The City of Boston began construction of a large 7.5-foot (2.3 m) diameter brick sewer conduit from Old Harbor Point (Columbia Point) under Dorchester Bay to Squantum and out to Moon Island under a causeway. The shaft is 150 feet (46 m) below ground and a mile and a half in length. It took 5 million bricks and 8,000 barrels (1,300 m3) of cement to complete the pipe.
There is a brick building located at the end of the University of Massachusetts Boston campus facing Squantum. This is the location of the sewer system's pump house, known as the Calf Pasture Pumping Station Complex, which was named for the marshy area known as the Dorchester Calf Pasture at that time. Initially, this area was a long narrow land-filled peninsula but has been subsequently expanded many times to accommodate development.
Exiting the tunnel, the sewage was pumped through Squantum Neck and reached holding tanks on Moon Island through another conduit placed under the embankment from Squantum to Moon Island. The sand and gravel needed to complete this project was stripped from Half Moon Island, a crescent-shaped island that was located near the mouth of Black's Creek in Quincy Bay. Four huge cut-granite storage tanks with a 50-million-US-gallon (190,000 m3) capacity were built by the Cape Ann Granite Company to handle the sewage. These vats were formed by digging out the northern section of the hill and cementing and bricking the sides of the excavation. This reservoir was divided into four compartments, each with inlets and four outlets. The tanks were 900 by 150 feet (46 m) and 17 feet (5.2 m) deep. The bottoms were seven feet thick and were grooved to ease the removal of sludge. At one end was a gatehouse. The tank outlets were connected with a power pump and a turbine that was used to open the gates of the outflow pipe. The 12-foot (3.7 m) diameter outflow conduit extended 600 feet (180 m) into the harbor from the northern end of Moon Island. The Sewage Plant was completed in 1884 at a cost of $6-million.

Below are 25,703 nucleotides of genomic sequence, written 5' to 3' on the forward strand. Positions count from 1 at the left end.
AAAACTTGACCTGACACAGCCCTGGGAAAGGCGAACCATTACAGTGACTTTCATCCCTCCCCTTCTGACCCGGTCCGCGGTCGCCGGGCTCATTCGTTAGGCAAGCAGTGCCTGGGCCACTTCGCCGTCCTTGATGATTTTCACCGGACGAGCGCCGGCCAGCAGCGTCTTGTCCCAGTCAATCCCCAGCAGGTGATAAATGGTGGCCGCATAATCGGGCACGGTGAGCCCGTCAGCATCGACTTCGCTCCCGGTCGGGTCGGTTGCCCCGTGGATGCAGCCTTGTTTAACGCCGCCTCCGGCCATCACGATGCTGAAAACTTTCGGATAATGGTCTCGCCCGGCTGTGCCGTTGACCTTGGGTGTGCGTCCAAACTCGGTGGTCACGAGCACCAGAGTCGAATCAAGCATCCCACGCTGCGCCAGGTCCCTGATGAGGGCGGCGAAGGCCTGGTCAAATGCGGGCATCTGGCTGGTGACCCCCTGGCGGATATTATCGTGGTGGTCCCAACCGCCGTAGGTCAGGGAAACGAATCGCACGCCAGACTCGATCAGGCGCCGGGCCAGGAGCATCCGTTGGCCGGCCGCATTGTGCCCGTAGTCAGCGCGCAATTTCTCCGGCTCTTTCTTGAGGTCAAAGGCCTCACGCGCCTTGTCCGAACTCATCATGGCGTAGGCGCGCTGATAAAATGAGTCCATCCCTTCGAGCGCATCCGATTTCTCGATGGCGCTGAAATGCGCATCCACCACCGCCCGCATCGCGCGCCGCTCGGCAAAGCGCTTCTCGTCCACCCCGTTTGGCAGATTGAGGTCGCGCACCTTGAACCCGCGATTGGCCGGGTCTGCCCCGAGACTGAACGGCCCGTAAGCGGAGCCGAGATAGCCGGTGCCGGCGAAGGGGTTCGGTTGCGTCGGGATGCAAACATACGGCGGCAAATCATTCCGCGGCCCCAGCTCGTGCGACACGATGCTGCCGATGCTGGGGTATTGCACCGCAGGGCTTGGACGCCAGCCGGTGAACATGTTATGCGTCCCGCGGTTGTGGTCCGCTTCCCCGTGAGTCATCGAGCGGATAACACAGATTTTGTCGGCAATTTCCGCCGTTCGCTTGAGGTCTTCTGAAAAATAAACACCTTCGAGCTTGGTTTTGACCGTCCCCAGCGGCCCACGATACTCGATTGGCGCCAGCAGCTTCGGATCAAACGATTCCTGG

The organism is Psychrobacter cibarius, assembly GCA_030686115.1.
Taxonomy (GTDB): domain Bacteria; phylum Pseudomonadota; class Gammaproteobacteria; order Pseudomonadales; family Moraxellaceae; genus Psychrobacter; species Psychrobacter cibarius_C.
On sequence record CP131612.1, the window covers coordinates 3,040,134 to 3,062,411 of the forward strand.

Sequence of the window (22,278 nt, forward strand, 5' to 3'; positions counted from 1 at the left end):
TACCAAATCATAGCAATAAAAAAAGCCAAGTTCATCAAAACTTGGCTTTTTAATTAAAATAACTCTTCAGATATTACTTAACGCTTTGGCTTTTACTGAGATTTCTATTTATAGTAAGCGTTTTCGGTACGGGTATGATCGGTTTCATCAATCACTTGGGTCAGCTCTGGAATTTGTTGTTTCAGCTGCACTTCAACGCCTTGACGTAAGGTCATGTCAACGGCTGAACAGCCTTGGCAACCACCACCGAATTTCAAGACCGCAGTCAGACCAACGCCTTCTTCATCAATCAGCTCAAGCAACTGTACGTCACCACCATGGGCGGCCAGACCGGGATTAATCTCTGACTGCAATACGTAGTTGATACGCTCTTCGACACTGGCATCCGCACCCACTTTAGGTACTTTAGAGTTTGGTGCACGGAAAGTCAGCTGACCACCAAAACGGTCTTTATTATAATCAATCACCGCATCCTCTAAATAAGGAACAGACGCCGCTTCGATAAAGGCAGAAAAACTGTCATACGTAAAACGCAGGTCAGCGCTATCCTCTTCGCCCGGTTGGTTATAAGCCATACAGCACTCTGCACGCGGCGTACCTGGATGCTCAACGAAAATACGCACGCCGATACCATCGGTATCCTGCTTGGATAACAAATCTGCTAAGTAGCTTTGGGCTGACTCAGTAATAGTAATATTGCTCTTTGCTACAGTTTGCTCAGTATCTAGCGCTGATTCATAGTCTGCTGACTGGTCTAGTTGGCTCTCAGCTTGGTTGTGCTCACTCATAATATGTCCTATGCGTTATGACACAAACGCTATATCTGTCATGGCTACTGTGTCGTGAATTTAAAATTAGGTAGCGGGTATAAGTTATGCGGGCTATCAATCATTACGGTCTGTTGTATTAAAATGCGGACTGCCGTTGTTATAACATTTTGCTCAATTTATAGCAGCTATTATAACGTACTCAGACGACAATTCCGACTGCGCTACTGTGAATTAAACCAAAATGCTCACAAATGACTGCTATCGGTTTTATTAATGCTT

The original operating plan was to collect the raw sewage in the four storage tanks during times of high water and, then, two hours after the start of ebb tide, the sewage would be discharged into the harbor. This allowed approximately four hours until slack water. The total outflow time was three to four hours per cycle or six to eight hours per 24-hour period. Boston Harbor normally has two tide and current cycles each day. The expectation was that the effluent would flow between Long and Rainsford Islands, through a small gut between Gallops and Georges Island, then out through Black Rock Channel and Nantasket Roads.
As time passed, the population of Boston expanded and additional communities were added to the system. The discharge of sewage at Moon Island required longer and longer outflow periods. The situation worsened until the incoming tides distributed the unprocessed sewage throughout the sand flats and beaches of Boston Harbor and Quincy Bay.
In 1889, The Metropolitan Sewerage District (MSD) was formed to build one of the first regional sewer systems in the United States. The system continued to expand through the early 20th century. The Moon Island system provided no treatment capability. It merely collected waste water and effluent, and pumped it out into Boston Harbor.
During 1892, a garbage reclaiming plant was established on Moon Island. The plant was moved to Spectacle Island during 1912. By 1919, severe pollution from the Moon Island sewage outflow caused the closing of many of the clam beds and beaches in Boston Harbor and Quincy Bay. Also during this year, the Metropolitan District Commission (MDC) took over control of the Moon Island/Squantum Sewer System from the MSD. In 1933, the pollution of Boston Harbor worsened to the point that all clams taken in the area required purification processing before sale or consumption. Pollution on the Boston and Quincy beaches worsened.